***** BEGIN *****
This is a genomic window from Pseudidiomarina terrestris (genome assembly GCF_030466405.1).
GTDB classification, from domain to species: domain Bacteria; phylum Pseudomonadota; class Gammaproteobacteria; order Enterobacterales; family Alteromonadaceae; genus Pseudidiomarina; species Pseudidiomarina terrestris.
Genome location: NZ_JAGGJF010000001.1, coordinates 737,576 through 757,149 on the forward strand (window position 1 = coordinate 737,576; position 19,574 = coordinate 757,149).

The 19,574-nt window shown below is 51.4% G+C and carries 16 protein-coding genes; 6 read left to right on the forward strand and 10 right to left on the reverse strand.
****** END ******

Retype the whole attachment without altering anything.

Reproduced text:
This is a genomic window from Pseudidiomarina terrestris (genome assembly GCF_030466405.1).
GTDB classification, from domain to species: domain Bacteria; phylum Pseudomonadota; class Gammaproteobacteria; order Enterobacterales; family Alteromonadaceae; genus Pseudidiomarina; species Pseudidiomarina terrestris.
Genome location: NZ_JAGGJF010000001.1, coordinates 737,576 through 757,149 on the forward strand (window position 1 = coordinate 737,576; position 19,574 = coordinate 757,149).

The 19,574-nt window shown below is 51.4% G+C and carries 16 protein-coding genes; 6 read left to right on the forward strand and 10 right to left on the reverse strand.